We have been told that, even if Colbert’s joke hurt the feelings of some Asian Americans, it was all in furtherance of a greater good—the education of people within his audience who did not realize that the name “Redskins” is an offensive slur until it was compared to anti-Asian slurs. This narrative strikes me as particularly specious. It rests on weighing the education of a group of people who have been hypothesized into existence as more important than the experience of a group of people who are actually speaking out to express their discomfort. If any journalist wants to present evidence of a single person who was moved to change their opinion of Dan Snyder by Colbert’s routine, then perhaps we can assign it a social value. I’ve yet to see any such evidence, and while I would never deny that Colbert’s performances are entertaining, there’s a difference between entertainment and enlightenment.

We have been told that Colbert’s joke was aimed at the abhorrent racism of the name of the Washington football team, and that bringing up the question of racism aimed at Asian Americans is a distraction that will hurt the cause of Native Americans. This is a charge that would be easier to swallow were it not that so many of the writers putting forward this argument have never written about changing the name of the team themselves. Park and many of her fellow #CancelColbert tweeters have a history of engaging in Twitter activism against the team’s name alongside Native American activists: See #NotYourMascot as one example. Meanwhile, the idea that Colbert is more valuable to the fight against racism than people of color who are engaging in anti-racist activism on their own terms comes perilously close to a white savior argument that deserves serious scrutiny.

Even if all these arguments against Suey Park were convincing, however, none of them explains why so many members of the mainstream media felt so irresistibly compelled to make them. That’s the question that I find most striking about this entire brouhaha. I’ve spent this past weekend considering the relative comfort and power of columnists at mainstream publications as compared to the 23-year-old activist and asking (in my best Veronica Sawyer from Heathers voice), “What is your damage?” You may not agree with her campaigns or her tactics (I have frequently disagreed with her myself) but do you really need her to shut up so badly?

I think that the real problem most people have with Park is that she has power. Over the past few days, writers with larger platforms than Park have suggested #CancelSnyder and other variations on the theme to much lesser effect. And yet when Suey Park told her followers to trend #CancelColbert, they complied, and kept the hashtag trending for hours.

The power to direct thousands of people on social media and drive a narrative without permission from any editor, publication or other form of traditional media gatekeeper is one that many in journalism wish they had and (I suspect) believe they deserve more than Park. Who the hell is she, after all? Who gave her permission? We are not used to women of color, and especially supposedly submissive Asian women, acting with such brash disregard of their elders and “betters.”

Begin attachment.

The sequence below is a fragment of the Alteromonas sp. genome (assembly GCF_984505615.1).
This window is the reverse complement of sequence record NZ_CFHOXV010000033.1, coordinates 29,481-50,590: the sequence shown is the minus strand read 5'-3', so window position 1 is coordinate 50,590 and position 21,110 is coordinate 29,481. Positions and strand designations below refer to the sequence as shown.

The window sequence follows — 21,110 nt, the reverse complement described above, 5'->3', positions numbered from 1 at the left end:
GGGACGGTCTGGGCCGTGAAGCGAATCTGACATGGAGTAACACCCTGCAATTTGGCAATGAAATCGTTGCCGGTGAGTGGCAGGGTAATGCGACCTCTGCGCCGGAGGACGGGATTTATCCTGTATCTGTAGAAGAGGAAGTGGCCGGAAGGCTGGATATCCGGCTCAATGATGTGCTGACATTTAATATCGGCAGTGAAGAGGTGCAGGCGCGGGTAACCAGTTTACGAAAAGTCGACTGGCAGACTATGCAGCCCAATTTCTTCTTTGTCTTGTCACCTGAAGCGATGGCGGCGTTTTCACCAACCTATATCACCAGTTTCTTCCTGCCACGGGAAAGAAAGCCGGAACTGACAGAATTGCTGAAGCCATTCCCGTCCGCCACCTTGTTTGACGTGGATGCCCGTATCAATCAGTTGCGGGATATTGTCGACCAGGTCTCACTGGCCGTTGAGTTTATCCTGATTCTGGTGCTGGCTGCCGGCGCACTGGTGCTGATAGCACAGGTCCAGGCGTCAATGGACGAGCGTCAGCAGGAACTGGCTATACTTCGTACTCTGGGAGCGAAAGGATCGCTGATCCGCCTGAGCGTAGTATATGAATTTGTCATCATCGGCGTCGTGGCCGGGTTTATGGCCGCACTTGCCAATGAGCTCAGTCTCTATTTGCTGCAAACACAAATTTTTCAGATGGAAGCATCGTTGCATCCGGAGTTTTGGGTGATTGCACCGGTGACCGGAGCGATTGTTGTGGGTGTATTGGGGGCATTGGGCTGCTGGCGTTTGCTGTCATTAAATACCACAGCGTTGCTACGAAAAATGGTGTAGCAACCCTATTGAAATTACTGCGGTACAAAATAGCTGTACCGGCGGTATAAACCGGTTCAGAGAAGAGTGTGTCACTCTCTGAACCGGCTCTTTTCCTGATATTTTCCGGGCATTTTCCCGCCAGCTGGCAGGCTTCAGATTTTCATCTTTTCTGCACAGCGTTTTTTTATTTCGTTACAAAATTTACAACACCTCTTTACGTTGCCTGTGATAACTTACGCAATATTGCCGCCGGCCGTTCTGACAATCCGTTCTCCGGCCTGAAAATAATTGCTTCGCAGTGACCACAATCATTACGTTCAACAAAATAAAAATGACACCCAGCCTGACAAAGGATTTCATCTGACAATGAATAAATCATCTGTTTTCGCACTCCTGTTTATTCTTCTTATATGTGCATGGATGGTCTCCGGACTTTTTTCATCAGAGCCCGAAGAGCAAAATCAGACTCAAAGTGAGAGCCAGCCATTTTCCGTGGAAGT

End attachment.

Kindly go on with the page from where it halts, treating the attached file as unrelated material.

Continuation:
I hope that all the writers who took to their platforms to condemn #CancelColbert and Suey Park ask themselves what they had to lose by supporting her, or at least by remaining silent. From where I stand, the distinction between the internet trolls who want Park to be quiet and the media commenters who want Park to be quiet is narrower than the media commenters would want to admit. Park’s influence challenges the traditional power structure of a mainstream media born of and endlessly reinforcing a system of white supremacy. The sheer volume of her detractors says more about their fear of losing influence than it does about anything else.

This is also really good.

"Meanwhile, the idea that Colbert is more valuable to the fight against racism than people of color who are engaging in anti-racist activism on their own terms comes perilously close to a white savior argument that deserves serious scrutiny."

Fuck yes.

I’m kinda uncomfortable with the part of this article that calls any Asian who disagrees with Suey Park on this issue a profiteering race traitor.

I’m also really uncomfortable with the general trend of “call for the head-on-a-pike of anyone who fucks up visibly, no matter their intentions or willingness to apologize or learn from their mistakes” and “White men aren’t allowed to perform satire because <they don’t deserve it/satire doesn’t work/it isn’t really satire if I don’t like it/etc>.”

Still, I think there are important takeaways from this:

1) The racism and sexism of people rushing to Colbert’s defense (or, rather, rushing to an opportunity to attack Suey Park) is appalling. Those people should be ashamed of themselves.